Danny Gamble

A Birmingham, Alabama, native, Danny Gamble is a graduate of the University of Montevallo and the Master of Fine Arts Program in creative writing at the University of Alabama. His poems have appeared in such publications as Aura, Dang!, Alternative Harmonies, and Persimmon Dry, a chapbook of regional poets. He has written feature articles for several publications, including Birmingham, Birmingham Art Line, The Society for Fine Arts Review, and Alabama Game and Fish. He is also the author of Exit: Brautigan, a one-man play based on the life and work of poet/novelist Richard Brautigan. He has appeared in multi-media performances with UAB Danscape and Southern Danceworks. He has taught English at Selma University, Miles College, Waycross College, Jefferson State Community College, Wallace Community College Selma, and Bessemer State Technical College. His writing awards include the Tower Award for Poetry from UM and the Eleanor B. North Award for poetry and the Elva Bell McLin Scholarship from Sigma Tau Delta, the international English honorary. He was Senior Elite in Journalism at UM. He is presently an adjunct instructor of English at the University of Alabama at Birmingham and a teaching writer with the Writing Our Stories Program: the Violence Prevention Initiative for Incarcerated Alabama Youth, a cooperative venture of the Alabama Department of Youth Services and the Alabama Writers' Forum.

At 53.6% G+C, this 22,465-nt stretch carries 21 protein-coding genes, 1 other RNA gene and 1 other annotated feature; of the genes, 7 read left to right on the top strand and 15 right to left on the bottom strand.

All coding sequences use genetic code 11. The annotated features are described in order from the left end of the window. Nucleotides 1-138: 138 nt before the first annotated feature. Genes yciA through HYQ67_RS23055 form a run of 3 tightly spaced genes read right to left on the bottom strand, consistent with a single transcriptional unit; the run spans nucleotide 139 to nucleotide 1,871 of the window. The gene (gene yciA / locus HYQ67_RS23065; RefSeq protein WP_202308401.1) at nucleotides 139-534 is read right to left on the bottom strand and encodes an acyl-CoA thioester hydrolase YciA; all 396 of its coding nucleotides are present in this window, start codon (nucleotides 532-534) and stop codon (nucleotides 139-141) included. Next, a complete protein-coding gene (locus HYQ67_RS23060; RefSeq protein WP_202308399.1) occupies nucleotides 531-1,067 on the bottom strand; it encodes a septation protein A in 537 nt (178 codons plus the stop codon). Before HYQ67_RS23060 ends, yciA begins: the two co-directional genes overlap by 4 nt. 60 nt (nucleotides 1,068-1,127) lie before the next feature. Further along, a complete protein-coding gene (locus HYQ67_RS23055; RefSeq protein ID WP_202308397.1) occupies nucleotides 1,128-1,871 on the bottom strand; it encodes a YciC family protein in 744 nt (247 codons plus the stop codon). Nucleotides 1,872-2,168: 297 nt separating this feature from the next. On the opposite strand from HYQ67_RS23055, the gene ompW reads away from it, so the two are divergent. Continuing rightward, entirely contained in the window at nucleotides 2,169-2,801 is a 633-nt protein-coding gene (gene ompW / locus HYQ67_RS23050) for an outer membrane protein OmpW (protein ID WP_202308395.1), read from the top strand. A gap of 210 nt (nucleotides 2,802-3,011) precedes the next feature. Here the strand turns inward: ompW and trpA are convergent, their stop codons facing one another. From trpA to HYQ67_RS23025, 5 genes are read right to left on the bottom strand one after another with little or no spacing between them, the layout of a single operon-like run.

Bloch Street Ladies
        On Bloch Street three ladies dance
        steps learned from video clips.
        The short block they call home
        vibrates with their motion.
        On these warm spring evenings
        they throw open their doors
        and stamp the ground
        like yearlings, eager to run.
        Their hair, fresh and clean,
        their skirts, fresh and clean,
        sway with the music
        of their young bodies.
        This is their dance,
        old as flirtation.
        And if they saw me,
        watching from the drive-through
        across the street,
        they would curtsy low,
        show a little leg.